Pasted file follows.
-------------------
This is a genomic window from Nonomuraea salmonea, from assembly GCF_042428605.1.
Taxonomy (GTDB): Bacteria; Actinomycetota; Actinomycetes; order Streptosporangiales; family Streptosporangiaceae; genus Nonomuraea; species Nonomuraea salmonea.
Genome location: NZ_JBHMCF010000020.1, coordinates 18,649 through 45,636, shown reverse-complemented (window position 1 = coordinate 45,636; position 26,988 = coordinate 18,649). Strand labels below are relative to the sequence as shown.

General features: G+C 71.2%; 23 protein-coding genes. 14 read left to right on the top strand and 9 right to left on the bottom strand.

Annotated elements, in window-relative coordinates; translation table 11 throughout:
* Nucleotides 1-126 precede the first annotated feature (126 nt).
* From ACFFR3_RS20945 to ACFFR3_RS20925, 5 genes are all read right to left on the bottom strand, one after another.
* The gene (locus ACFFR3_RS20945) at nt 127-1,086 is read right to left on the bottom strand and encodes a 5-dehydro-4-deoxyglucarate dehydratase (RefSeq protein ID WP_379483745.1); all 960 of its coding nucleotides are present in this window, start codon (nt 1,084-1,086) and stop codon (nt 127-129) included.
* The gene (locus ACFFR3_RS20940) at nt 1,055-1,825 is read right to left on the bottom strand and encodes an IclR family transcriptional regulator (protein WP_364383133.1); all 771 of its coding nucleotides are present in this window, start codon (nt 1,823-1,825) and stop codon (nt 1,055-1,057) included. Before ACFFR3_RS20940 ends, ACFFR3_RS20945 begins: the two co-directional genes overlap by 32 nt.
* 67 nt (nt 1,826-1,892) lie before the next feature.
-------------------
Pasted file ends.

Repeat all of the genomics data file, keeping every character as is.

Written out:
This is a genomic window from Nonomuraea salmonea, from assembly GCF_042428605.1.
Taxonomy (GTDB): Bacteria; Actinomycetota; Actinomycetes; order Streptosporangiales; family Streptosporangiaceae; genus Nonomuraea; species Nonomuraea salmonea.
Genome location: NZ_JBHMCF010000020.1, coordinates 18,649 through 45,636, shown reverse-complemented (window position 1 = coordinate 45,636; position 26,988 = coordinate 18,649). Strand labels below are relative to the sequence as shown.

General features: G+C 71.2%; 23 protein-coding genes. 14 read left to right on the top strand and 9 right to left on the bottom strand.

Annotated elements, in window-relative coordinates; translation table 11 throughout:
* Nucleotides 1-126 precede the first annotated feature (126 nt).
* From ACFFR3_RS20945 to ACFFR3_RS20925, 5 genes are all read right to left on the bottom strand, one after another.
* The gene (locus ACFFR3_RS20945) at nt 127-1,086 is read right to left on the bottom strand and encodes a 5-dehydro-4-deoxyglucarate dehydratase (RefSeq protein ID WP_379483745.1); all 960 of its coding nucleotides are present in this window, start codon (nt 1,084-1,086) and stop codon (nt 127-129) included.
* The gene (locus ACFFR3_RS20940) at nt 1,055-1,825 is read right to left on the bottom strand and encodes an IclR family transcriptional regulator (protein WP_364383133.1); all 771 of its coding nucleotides are present in this window, start codon (nt 1,823-1,825) and stop codon (nt 1,055-1,057) included. Before ACFFR3_RS20940 ends, ACFFR3_RS20945 begins: the two co-directional genes overlap by 32 nt.
* 67 nt (nt 1,826-1,892) lie before the next feature.